Former Prime Minister and architect of Australia’s compulsory superannuation system, Paul Keating, headlined Alan Kohler’s four-part special on the future of retirement, aired on ABC’s 7.30 Report.
In this report, Paul Keating erroneously claimed that Australia’s ageing population would make the current Aged Pension system unsustainable without increases in the compulsory superannuation guarantee (SG):
PAUL KEATING: This is one of the critical points. When I started this 35 years ago, 6.7 people between 15 and 65 carried the retirement burden of everyone over 65.
Today that’s 3.7 and by 2030 it will be 3. So you have got three people by 2030 looking after every one over 65 where before there was 6.5 people.
So that burden means that you want superannuation to be able to withdraw the burden on the pension, so the few taxpayers left in the system are not carrying it…
This is why nothing beats self-provision, nothing beats self-provision.
The Grattan Institute’s Brendan Coates has demolished Paul Keating’s claim, noting that lifting the SG to 12% would actually worsen the long-term sustainability of the federal budget:
The Retirement Income Review also concludes that the legislated increase in compulsory super from today’s 9.5 per cent of wages to 12 per cent will exacerbate rather than alleviate the budgetary costs of an ageing population, making the Age Pension less sustainable in future. Treasury projects that increasing compulsory super will cost taxpayers more in super tax breaks than it would save from spending on the Age Pension through until 2055. And even then, 35 years of accumulated debt — more than 2 per cent of GDP — would need to be paid back before taxpayers ended up ahead.
That’s right, the Retirement Income Review explicitly concluded that any cost savings for the Aged Pension would be more than offset by higher superannuation concession costs:
As the superannuation system matures, the cost of superannuation tax concessions is projected to grow as a proportion of GDP such that by around 2050 it exceeds the cost of Age Pension expenditure as a per cent of GDP (Chart 12). This is the result of growth in the cost of earnings tax concessions…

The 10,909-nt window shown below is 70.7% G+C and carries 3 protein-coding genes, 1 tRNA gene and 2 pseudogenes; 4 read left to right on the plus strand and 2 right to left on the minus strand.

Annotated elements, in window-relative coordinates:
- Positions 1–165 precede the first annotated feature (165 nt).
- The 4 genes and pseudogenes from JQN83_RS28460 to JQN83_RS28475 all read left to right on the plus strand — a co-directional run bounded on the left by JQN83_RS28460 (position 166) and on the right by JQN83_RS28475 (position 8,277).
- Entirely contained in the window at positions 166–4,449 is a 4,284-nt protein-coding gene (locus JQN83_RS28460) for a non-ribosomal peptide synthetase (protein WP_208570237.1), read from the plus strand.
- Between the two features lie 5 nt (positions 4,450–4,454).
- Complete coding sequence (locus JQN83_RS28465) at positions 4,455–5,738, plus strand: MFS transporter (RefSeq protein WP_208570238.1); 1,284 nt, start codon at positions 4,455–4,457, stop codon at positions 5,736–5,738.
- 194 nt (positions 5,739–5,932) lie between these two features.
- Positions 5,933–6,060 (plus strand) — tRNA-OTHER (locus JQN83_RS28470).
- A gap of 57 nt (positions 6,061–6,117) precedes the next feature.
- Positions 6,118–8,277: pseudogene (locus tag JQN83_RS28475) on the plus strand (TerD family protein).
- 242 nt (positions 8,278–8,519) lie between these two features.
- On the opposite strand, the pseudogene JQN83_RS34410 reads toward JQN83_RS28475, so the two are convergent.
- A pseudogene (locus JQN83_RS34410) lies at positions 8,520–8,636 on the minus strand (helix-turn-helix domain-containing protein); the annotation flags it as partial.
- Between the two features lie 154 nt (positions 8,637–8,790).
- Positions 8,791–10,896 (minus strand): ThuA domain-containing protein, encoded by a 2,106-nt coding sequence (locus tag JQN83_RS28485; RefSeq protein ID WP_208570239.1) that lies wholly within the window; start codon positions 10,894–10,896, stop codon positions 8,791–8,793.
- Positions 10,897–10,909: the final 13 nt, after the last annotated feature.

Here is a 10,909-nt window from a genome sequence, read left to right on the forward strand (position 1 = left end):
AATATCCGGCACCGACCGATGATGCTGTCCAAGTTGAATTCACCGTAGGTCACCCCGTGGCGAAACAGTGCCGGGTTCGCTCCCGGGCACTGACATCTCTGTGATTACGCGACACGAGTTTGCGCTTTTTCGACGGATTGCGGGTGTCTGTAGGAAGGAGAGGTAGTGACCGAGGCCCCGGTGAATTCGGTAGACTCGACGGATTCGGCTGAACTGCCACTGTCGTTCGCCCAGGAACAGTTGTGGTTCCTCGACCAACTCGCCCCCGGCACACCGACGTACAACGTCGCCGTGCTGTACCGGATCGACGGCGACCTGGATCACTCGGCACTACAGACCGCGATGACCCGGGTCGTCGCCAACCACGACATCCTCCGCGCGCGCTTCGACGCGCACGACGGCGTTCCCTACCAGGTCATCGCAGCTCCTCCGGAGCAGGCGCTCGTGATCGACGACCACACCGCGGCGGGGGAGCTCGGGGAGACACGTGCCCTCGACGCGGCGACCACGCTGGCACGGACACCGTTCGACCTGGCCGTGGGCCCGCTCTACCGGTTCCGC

Across the income distribution, the lifetime cost of superannuation tax concessions is projected to outweigh the associated Age Pension saving (Chart 13)…
Modelling by actuary firm Rice Warner similarly concluded that lifting the SG would create net costs to the federal budget over both the short and long-term:
“Our modelling shows that the legislated increase in the SG will not have much impact on the Age Pension for many years but will reduce it by about 0.1% of GDP in the second half of this century on current means testing settings. Conversely, the tax concessions from the increase are more immediate and they will average about 0.22% of GDP throughout this century”.
As did the Henry Tax Review:
An increase in the superannuation guarantee would … have a net cost to government revenue even over the long term (that is, the loss of income tax revenue would not be replaced fully by an increase in superannuation tax collections or a reduction in Age Pension costs).
As did modelling from the Grattan Institute, which estimated that raising the SG to 12% would cost the federal budget an additional $2 billion per year and would far outweigh any benefits from lower Aged Pension payments:
Clearly, Paul Keating has it back-to-front. The high cost of Australia’s compulsory superannuation system (over $40 billion a year) is preventing the Age Pension from being lifted.
Raising the SG from 9.5% to 12% would only make the situation worse.
Disclosure: The MB super fund stands to gain from the SG increase going ahead, since it would mean having larger funds under management. Nevertheless, MB opposes the increase on public policy grounds.